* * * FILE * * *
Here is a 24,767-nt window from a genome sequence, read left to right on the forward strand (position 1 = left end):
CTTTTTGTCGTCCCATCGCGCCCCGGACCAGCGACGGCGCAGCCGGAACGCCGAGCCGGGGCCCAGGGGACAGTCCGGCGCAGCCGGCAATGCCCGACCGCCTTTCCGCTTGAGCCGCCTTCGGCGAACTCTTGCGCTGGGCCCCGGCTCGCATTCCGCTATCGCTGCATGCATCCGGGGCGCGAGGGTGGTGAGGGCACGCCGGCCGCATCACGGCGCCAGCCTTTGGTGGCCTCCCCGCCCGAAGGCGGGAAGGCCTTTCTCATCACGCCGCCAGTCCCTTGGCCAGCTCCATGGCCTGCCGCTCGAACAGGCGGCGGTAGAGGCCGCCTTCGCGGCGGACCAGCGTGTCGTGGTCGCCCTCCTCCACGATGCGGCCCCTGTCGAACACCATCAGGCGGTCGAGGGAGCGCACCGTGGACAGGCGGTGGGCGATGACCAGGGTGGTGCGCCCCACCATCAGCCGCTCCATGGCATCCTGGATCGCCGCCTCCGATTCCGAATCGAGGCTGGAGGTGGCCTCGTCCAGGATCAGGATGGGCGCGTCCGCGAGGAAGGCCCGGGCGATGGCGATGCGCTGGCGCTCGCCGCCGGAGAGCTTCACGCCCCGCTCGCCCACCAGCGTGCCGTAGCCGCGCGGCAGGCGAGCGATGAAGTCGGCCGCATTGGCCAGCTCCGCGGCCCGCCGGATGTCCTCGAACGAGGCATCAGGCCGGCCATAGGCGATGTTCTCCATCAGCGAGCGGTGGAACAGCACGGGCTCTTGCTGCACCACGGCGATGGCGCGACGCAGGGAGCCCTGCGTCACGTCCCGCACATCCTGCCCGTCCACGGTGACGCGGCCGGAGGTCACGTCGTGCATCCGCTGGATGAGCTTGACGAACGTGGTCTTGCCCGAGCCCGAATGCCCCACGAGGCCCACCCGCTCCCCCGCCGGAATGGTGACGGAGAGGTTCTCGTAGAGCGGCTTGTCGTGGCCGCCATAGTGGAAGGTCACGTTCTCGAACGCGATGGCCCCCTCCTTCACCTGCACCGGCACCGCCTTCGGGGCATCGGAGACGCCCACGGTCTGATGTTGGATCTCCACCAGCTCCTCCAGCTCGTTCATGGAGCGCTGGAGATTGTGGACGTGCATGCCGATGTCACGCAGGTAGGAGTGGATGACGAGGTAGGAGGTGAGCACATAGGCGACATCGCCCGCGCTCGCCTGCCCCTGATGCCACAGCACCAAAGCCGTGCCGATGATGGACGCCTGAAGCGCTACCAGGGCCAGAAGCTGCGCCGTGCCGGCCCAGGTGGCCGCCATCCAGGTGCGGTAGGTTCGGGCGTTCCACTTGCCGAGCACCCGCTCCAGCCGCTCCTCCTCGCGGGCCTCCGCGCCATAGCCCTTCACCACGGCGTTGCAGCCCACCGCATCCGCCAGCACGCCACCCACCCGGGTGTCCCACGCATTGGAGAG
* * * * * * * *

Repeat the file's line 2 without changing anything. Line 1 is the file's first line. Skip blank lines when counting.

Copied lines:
CTTTTTGTCGTCCCATCGCGCCCCGGACCAGCGACGGCGCAGCCGGAACGCCGAGCCGGGGCCCAGGGGACAGTCCGGCGCAGCCGGCAATGCCCGACCGCCTTTCCGCTTGAGCCGCCTTCGGCGAACTCTTGCGCTGGGCCCCGGCTCGCATTCCGCTATCGCTGCATGCATCCGGGGCGCGAGGGTGGTGAGGGCACGCCGGCCGCATCACGGCGCCAGCCTTTGGTGGCCTCCCCGCCCGAAGGCGGGAAGGCCTTTCTCATCACGCCGCCAGTCCCTTGGCCAGCTCCATGGCCTGCCGCTCGAACAGGCGGCGGTAGAGGCCGCCTTCGCGGCGGACCAGCGTGTCGTGGTCGCCCTCCTCCACGATGCGGCCCCTGTCGAACACCATCAGGCGGTCGAGGGAGCGCACCGTGGACAGGCGGTGGGCGATGACCAGGGTGGTGCGCCCCACCATCAGCCGCTCCATGGCATCCTGGATCGCCGCCTCCGATTCCGAATCGAGGCTGGAGGTGGCCTCGTCCAGGATCAGGATGGGCGCGTCCGCGAGGAAGGCCCGGGCGATGGCGATGCGCTGGCGCTCGCCGCCGGAGAGCTTCACGCCCCGCTCGCCCACCAGCGTGCCGTAGCCGCGCGGCAGGCGAGCGATGAAGTCGGCCGCATTGGCCAGCTCCGCGGCCCGCCGGATGTCCTCGAACGAGGCATCAGGCCGGCCATAGGCGATGTTCTCCATCAGCGAGCGGTGGAACAGCACGGGCTCTTGCTGCACCACGGCGATGGCGCGACGCAGGGAGCCCTGCGTCACGTCCCGCACATCCTGCCCGTCCACGGTGACGCGGCCGGAGGTCACGTCGTGCATCCGCTGGATGAGCTTGACGAACGTGGTCTTGCCCGAGCCCGAATGCCCCACGAGGCCCACCCGCTCCCCCGCCGGAATGGTGACGGAGAGGTTCTCGTAGAGCGGCTTGTCGTGGCCGCCATAGTGGAAGGTCACGTTCTCGAACGCGATGGCCCCCTCCTTCACCTGCACCGGCACCGCCTTCGGGGCATCGGAGACGCCCACGGTCTGATGTTGGATCTCCACCAGCTCCTCCAGCTCGTTCATGGAGCGCTGGAGATTGTGGACGTGCATGCCGATGTCACGCAGGTAGGAGTGGATGACGAGGTAGGAGGTGAGCACATAGGCGACATCGCCCGCGCTCGCCTGCCCCTGATGCCACAGCACCAAAGCCGTGCCGATGATGGACGCCTGAAGCGCTACCAGGGCCAGAAGCTGCGCCGTGCCGGCCCAGGTGGCCGCCATCCAGGTGCGGTAGGTTCGGGCGTTCCACTTGCCGAGCACCCGCTCCAGCCGCTCCTCCTCGCGGGCCTCCGCGCCATAGCCCTTCACCACGGCGTTGCAGCCCACCGCATCCGCCAGCACGCCACCCACCCGGGTGTCCCACGCATTGGAGAG